With less than three weeks’ to go before the Randox Health Grand National, we’re really starting to feel the excitement!
Those who’ve ridden over the famous fences at Aintree never forget it. The most successful female jockey of all time, Katie Walsh, shares her memories of Seabass in the 2012 Grand National, when she came third.
I remember every single bit of it. You don’t forget things like that.
It was a fantastic time and I had some brilliant months in the lead up to it. I won a couple of good races in the build up to the Grand National.
And for Seabass to be the horse that I rode that day, made it all the more magical. This is definitely at the top of my list.
He’d been trained by my father and we’ve been involved with horses for so long that we know how hard it is to have a horse for the Grand National – things can change every day. It’s like someone saying, “I’m going to be President.” That’s how slim the chances are for it to all work out, so I really appreciate how lucky we were to be there.
Seabass is a gorgeous horse and I absolutely love him.
The biggest difficulty we had was keeping him sound. Seabass was a lovely horse but he wasn’t the easiest to keep sound. You see that a lot in elite athletes – sometimes it’s just incredibly difficult to stay fit. And to be in with a shot of getting into the National, you have to keep a horse high enough in the handicaps so it’s constant work – you’ve got to be really careful what you do and how you treat them.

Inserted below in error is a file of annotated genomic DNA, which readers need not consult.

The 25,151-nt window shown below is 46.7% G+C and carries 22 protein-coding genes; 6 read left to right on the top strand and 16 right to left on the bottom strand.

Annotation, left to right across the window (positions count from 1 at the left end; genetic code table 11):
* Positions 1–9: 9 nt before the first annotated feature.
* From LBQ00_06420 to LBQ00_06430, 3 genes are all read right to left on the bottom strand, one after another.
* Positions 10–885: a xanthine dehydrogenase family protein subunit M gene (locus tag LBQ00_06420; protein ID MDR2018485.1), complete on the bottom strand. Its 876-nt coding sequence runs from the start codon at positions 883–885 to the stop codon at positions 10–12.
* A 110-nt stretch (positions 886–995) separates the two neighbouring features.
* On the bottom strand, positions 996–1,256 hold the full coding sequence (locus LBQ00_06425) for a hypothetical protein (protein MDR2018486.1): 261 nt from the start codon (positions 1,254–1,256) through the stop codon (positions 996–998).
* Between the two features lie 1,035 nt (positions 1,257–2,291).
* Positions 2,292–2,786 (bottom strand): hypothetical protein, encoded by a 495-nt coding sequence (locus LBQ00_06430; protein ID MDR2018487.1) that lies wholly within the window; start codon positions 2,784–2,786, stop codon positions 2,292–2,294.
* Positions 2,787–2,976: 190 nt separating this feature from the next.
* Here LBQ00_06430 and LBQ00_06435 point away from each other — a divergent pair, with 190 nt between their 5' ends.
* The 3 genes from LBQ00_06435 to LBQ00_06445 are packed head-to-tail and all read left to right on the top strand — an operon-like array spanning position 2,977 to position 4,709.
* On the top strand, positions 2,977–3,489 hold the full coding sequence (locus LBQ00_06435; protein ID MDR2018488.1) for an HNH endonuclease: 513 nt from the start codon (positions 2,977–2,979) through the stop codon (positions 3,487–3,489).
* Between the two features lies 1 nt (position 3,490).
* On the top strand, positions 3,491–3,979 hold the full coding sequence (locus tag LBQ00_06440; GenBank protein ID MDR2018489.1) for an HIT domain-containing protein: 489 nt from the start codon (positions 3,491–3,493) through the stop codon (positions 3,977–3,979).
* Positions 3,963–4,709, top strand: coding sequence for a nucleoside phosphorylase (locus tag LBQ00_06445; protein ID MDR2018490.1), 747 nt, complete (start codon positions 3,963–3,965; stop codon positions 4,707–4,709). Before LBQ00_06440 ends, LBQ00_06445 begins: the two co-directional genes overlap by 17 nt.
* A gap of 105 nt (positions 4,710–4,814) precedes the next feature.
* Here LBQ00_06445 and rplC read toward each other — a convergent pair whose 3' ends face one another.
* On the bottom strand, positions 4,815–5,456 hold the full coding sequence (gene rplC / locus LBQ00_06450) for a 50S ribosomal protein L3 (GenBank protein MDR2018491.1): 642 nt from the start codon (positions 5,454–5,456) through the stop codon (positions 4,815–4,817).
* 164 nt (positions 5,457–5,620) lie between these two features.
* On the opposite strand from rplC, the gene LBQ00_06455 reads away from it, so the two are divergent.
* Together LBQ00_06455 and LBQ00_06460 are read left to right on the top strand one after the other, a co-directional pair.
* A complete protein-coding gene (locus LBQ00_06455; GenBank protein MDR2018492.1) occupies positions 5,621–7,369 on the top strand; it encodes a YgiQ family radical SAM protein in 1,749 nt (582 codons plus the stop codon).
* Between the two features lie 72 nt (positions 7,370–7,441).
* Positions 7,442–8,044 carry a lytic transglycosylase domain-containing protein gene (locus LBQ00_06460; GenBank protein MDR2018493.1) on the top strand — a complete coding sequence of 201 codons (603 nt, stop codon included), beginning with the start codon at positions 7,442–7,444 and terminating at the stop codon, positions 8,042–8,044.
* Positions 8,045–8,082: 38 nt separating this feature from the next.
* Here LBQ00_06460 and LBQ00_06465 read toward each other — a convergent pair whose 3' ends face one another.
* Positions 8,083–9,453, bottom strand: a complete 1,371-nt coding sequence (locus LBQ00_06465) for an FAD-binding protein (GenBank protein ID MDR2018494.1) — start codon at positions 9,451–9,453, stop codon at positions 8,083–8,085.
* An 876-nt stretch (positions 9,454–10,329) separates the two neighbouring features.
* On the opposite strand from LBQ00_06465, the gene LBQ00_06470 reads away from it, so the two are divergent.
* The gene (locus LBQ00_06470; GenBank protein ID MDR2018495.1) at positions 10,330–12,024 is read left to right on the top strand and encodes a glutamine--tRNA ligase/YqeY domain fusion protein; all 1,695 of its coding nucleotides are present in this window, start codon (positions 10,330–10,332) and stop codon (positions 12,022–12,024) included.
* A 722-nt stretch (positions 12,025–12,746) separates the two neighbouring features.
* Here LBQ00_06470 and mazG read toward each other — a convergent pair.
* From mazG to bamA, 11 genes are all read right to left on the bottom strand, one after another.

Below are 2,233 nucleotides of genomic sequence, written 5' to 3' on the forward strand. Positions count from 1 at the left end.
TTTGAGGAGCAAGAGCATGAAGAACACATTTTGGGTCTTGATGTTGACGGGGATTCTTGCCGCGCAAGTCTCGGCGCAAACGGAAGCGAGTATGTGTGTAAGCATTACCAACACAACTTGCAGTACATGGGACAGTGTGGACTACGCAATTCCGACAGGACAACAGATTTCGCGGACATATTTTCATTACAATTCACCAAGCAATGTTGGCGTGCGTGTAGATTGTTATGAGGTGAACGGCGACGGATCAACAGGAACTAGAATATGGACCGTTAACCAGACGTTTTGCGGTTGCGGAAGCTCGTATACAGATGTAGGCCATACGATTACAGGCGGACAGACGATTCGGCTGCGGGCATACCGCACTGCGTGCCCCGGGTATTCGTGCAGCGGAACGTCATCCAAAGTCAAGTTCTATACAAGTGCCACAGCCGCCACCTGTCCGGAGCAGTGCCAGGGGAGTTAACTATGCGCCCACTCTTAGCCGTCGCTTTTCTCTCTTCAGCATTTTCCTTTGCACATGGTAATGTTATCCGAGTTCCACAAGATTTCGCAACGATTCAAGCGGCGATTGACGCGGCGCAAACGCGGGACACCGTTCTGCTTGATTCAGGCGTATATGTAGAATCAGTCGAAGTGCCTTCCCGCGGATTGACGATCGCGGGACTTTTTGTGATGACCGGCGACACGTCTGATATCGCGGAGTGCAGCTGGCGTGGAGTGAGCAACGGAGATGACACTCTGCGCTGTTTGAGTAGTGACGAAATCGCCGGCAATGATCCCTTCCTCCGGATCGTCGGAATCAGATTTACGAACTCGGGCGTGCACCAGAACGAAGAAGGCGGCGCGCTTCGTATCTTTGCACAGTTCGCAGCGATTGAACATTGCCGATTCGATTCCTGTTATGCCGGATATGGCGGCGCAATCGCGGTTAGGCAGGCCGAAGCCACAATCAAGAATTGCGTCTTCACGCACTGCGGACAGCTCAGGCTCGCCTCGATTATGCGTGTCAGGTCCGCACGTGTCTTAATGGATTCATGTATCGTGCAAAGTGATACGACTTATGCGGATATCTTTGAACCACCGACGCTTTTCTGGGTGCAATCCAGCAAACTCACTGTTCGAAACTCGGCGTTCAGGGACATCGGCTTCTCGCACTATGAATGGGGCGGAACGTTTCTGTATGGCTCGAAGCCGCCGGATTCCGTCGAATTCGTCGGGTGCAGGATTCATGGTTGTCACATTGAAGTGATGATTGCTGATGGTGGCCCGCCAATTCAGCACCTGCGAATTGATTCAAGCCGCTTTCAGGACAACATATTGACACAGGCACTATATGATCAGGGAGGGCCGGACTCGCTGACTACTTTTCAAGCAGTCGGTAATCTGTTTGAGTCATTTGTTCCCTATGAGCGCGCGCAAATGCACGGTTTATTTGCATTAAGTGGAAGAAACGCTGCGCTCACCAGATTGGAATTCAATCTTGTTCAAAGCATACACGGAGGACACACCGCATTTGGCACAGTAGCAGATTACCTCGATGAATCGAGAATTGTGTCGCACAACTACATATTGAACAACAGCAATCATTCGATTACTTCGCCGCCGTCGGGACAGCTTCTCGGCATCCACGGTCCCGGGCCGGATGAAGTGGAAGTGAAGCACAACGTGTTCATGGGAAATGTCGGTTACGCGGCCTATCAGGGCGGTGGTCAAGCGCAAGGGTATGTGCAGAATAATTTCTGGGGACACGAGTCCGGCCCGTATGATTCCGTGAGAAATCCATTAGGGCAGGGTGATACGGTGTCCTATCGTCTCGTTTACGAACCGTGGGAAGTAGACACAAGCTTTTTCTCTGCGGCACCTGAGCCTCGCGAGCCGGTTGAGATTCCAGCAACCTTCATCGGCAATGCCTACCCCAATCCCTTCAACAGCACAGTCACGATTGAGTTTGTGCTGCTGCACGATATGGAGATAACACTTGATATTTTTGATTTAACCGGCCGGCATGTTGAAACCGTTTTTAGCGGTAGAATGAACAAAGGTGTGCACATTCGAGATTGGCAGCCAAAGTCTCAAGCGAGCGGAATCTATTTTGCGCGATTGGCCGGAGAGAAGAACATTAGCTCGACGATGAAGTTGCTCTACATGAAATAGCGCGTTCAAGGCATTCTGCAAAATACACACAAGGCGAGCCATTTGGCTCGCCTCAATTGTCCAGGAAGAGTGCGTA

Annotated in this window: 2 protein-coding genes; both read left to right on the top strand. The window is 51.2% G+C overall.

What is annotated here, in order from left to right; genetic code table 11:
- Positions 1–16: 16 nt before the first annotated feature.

If you look back at his record, Seabass was off for a couple of seasons simply because he has legs of glass, he’s really fragile. There were many different problems over the years which had to be treated and we did a lot of swimming with him. A lot a lot of work went into minding his legs!
The actual race – I could tell you every moment. It was like a dream, the whole ride was fantastic and everything worked out super! Seabass travelled so well – it was a competitive year that year and on another he might have won.
But I was over the moon when we crossed the line in third.
It meant a lot to people that a female jockey had done so well. It featured heavily in the interviews I did afterwards and still does to be honest.
The whole family were there– Ruby wasn’t actually riding himself that day, he’d had a fall earlier. So they were all watching. We’re a pretty special unit – very close – and they were thrilled for us.
Once it was over though, I went straight into the usual routine. In fact I jumped in the car and went to Newmarket. Life goes on!
But once you’ve achieved something like that in the Grand National life does change. Off the back of it I became an Aintree ambassador which is a huge honour and something that I absolutely love.
I can’t wait for the Randox Health Grand National this year!
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